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Messages - Maria Teodora Wittington

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Archived Applications / Maria Teodora Wittington
« on: 16/08/2018 at 02:53 »

Application for Hogwarts School


Name: Maria Téodora Wittington y de Córdoba

Birthday: December 8, 1938

Hometown: San Angelo, Texas

Bloodline: Pureblood

Magical Strength (pick one): Transfiguration

Magical Weakness (pick one): Conjuring & Summoning

Year (pick two): Fifth (preferably). Sixth (if necessary).


Vivid yellows flowed into orange, filling out the shape of a canine-like creature. Red, heavily painted, defined its rearing form, as the head of a feline appeared to roar forward. Inky black eyes glinted and flashed.

Maria Téodora Wittington y de Córdoba was born on a cool, sunny morning at the Córdoba hacienda. She was the first and only child of Charles Wittington II and Adelita Esperanza Córdoba y Martinez, the second granddaughter to the Córdoba family, and to the Wittingtons… it didn’t matter what number she was. Her father’s parents had still not forgiven him for refusing the family horse ranching business and becoming a professional chef instead. Or maybe it was his persistent siding and defense of his sister that had been disowned many years ago that caused bad blood between them. Or maybe it was her mother. Though the Córdoba family was a prominent, pureblood line, well-known throughout America, they were also well-known in the family homeland of Mexico.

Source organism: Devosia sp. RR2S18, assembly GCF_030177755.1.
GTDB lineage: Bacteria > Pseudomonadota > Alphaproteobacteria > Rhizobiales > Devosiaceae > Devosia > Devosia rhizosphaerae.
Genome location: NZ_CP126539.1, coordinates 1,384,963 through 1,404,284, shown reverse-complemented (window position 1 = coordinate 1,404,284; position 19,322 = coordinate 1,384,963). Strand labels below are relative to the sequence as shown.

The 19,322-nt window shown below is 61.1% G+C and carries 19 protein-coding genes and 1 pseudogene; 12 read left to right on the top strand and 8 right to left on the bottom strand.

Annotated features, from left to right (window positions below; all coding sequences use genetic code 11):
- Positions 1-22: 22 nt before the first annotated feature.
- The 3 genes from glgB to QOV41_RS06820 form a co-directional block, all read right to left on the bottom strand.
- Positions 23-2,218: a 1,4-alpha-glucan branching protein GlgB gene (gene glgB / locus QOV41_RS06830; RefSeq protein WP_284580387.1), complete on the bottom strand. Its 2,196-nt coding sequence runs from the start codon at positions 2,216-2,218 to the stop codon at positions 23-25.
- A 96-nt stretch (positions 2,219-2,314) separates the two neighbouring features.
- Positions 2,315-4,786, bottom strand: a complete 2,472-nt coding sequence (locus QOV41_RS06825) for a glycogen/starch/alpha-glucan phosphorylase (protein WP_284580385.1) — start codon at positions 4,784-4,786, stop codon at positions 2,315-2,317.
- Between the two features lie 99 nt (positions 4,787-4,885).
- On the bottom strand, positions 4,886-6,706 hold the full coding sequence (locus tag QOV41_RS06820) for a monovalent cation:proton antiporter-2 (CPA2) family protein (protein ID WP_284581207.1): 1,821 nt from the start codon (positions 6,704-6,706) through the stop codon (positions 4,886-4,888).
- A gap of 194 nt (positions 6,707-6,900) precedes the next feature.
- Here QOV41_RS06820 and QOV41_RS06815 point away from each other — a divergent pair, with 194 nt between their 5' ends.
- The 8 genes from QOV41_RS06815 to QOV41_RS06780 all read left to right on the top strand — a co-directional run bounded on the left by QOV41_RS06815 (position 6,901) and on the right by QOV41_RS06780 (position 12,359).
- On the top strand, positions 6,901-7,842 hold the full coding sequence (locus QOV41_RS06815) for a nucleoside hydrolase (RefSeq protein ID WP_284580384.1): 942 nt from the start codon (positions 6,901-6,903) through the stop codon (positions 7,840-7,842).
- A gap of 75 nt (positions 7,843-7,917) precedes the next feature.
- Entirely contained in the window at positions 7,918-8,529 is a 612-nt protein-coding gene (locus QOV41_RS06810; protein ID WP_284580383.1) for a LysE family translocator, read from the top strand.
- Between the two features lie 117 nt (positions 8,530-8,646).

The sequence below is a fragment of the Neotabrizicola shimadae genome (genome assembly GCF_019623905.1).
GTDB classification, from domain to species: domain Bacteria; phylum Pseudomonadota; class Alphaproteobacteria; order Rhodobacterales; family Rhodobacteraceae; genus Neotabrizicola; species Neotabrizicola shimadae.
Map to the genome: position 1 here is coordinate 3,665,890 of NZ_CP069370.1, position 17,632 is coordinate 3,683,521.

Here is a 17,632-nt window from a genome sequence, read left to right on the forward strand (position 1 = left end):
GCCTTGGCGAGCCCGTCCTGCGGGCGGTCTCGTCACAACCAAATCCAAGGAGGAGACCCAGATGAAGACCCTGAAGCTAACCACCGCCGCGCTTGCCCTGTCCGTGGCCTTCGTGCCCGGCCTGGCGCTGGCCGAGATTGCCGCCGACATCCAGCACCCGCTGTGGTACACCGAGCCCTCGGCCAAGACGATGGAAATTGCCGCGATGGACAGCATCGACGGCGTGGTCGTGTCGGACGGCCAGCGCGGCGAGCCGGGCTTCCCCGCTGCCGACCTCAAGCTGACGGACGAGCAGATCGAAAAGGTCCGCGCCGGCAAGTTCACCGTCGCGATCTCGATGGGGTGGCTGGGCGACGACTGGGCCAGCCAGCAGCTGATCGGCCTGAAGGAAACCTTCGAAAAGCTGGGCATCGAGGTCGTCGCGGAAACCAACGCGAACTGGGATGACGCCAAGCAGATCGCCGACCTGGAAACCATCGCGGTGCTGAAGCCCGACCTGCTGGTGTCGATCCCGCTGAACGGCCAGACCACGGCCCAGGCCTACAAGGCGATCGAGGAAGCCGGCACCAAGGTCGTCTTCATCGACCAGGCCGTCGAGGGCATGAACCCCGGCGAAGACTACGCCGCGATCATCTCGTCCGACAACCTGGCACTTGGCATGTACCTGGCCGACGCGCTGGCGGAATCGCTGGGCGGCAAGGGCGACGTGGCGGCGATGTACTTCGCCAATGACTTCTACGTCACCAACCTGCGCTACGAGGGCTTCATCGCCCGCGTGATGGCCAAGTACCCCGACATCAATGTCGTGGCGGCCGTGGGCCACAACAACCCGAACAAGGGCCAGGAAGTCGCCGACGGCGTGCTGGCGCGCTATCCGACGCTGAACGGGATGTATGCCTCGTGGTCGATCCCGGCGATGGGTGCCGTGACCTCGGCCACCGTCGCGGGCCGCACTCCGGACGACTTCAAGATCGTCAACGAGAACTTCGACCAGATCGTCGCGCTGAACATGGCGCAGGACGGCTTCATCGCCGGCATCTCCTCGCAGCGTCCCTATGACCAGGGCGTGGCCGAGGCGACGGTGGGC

Whatever the case, Charlie's parents had not been present at his daughter's birth. But the whole of the Córdoba family had been, along with extended family and close friends.

There had been energetic talking, hearty laughter and dogs barking when she came into the world. Guitars and singing had started up at her first cry, and her mother had said she had been in such a hurry to hit the world head on, that her aunt had barely had enough time to catch her. Wrapped in a colorful, handwoven blanket, Téo had been placed in her mother’s arms, but it wasn’t her mother’s eyes she had seen first or even her father’s. Her grandfather’s loyal canine, a xoloitzcuintli, had stuck a curious muzzle in the way and sniffed, and brown eyes met her own.

Her grandmother hadn’t been too happy about that, but her mother had just laughed.

One large, broad stroke of green was smeared intermittently with cobalt blue, the paint sinking into the grains of wood. There was a splattering of vermilion, just on the outskirts of blues and greens, as if accidental.

It hadn’t been the first time she had played with paints, but it was the first time she took them out of her grandfather’s studio. It had large floor to ceiling windows and opened out into the courtyard. By the time her mom had found her (by way of following multicolored footprints), a bench, two steps of a stone stairway, a pre-Columbian artifact, and a door had all fallen victim to the four-year-old’s vision.